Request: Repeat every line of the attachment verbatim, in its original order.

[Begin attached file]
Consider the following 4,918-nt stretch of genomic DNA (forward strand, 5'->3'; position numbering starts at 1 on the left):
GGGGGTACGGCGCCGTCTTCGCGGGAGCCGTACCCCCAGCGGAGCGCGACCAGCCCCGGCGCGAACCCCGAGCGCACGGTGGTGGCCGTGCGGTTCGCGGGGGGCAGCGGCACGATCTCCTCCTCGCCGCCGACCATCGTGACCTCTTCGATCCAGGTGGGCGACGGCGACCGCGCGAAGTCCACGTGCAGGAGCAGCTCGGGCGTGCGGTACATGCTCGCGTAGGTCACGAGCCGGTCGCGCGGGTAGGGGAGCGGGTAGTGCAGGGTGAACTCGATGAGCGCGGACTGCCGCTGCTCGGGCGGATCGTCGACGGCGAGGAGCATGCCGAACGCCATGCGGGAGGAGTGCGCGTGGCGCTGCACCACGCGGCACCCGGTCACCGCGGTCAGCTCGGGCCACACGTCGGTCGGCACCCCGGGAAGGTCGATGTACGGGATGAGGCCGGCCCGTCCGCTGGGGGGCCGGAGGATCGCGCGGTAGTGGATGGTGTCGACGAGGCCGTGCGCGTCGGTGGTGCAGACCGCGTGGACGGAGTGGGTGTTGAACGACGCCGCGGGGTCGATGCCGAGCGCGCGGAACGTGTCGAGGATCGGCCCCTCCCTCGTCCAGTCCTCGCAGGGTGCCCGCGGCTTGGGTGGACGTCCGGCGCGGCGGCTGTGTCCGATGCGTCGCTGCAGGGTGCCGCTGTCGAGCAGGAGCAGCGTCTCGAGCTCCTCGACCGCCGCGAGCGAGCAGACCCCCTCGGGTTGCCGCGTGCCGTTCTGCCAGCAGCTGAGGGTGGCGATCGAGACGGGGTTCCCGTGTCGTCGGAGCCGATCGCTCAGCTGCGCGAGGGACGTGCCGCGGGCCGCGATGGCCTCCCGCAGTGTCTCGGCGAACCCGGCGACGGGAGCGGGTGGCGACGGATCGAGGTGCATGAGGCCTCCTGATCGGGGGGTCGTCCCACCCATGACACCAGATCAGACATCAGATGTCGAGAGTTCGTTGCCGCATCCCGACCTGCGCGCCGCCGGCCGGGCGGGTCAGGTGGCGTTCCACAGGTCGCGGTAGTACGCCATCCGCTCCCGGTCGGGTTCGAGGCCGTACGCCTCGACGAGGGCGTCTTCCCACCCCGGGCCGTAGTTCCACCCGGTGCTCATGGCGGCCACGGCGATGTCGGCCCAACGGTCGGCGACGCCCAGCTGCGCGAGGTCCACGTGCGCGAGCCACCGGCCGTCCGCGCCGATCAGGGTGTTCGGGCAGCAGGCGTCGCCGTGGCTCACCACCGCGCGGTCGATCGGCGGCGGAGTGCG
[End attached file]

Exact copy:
Consider the following 4,918-nt stretch of genomic DNA (forward strand, 5'->3'; position numbering starts at 1 on the left):
GGGGGTACGGCGCCGTCTTCGCGGGAGCCGTACCCCCAGCGGAGCGCGACCAGCCCCGGCGCGAACCCCGAGCGCACGGTGGTGGCCGTGCGGTTCGCGGGGGGCAGCGGCACGATCTCCTCCTCGCCGCCGACCATCGTGACCTCTTCGATCCAGGTGGGCGACGGCGACCGCGCGAAGTCCACGTGCAGGAGCAGCTCGGGCGTGCGGTACATGCTCGCGTAGGTCACGAGCCGGTCGCGCGGGTAGGGGAGCGGGTAGTGCAGGGTGAACTCGATGAGCGCGGACTGCCGCTGCTCGGGCGGATCGTCGACGGCGAGGAGCATGCCGAACGCCATGCGGGAGGAGTGCGCGTGGCGCTGCACCACGCGGCACCCGGTCACCGCGGTCAGCTCGGGCCACACGTCGGTCGGCACCCCGGGAAGGTCGATGTACGGGATGAGGCCGGCCCGTCCGCTGGGGGGCCGGAGGATCGCGCGGTAGTGGATGGTGTCGACGAGGCCGTGCGCGTCGGTGGTGCAGACCGCGTGGACGGAGTGGGTGTTGAACGACGCCGCGGGGTCGATGCCGAGCGCGCGGAACGTGTCGAGGATCGGCCCCTCCCTCGTCCAGTCCTCGCAGGGTGCCCGCGGCTTGGGTGGACGTCCGGCGCGGCGGCTGTGTCCGATGCGTCGCTGCAGGGTGCCGCTGTCGAGCAGGAGCAGCGTCTCGAGCTCCTCGACCGCCGCGAGCGAGCAGACCCCCTCGGGTTGCCGCGTGCCGTTCTGCCAGCAGCTGAGGGTGGCGATCGAGACGGGGTTCCCGTGTCGTCGGAGCCGATCGCTCAGCTGCGCGAGGGACGTGCCGCGGGCCGCGATGGCCTCCCGCAGTGTCTCGGCGAACCCGGCGACGGGAGCGGGTGGCGACGGATCGAGGTGCATGAGGCCTCCTGATCGGGGGGTCGTCCCACCCATGACACCAGATCAGACATCAGATGTCGAGAGTTCGTTGCCGCATCCCGACCTGCGCGCCGCCGGCCGGGCGGGTCAGGTGGCGTTCCACAGGTCGCGGTAGTACGCCATCCGCTCCCGGTCGGGTTCGAGGCCGTACGCCTCGACGAGGGCGTCTTCCCACCCCGGGCCGTAGTTCCACCCGGTGCTCATGGCGGCCACGGCGATGTCGGCCCAACGGTCGGCGACGCCCAGCTGCGCGAGGTCCACGTGCGCGAGCCACCGGCCGTCCGCGCCGATCAGGGTGTTCGGGCAGCAGGCGTCGCCGTGGCTCACCACCGCGCGGTCGATCGGCGGCGGAGTGCG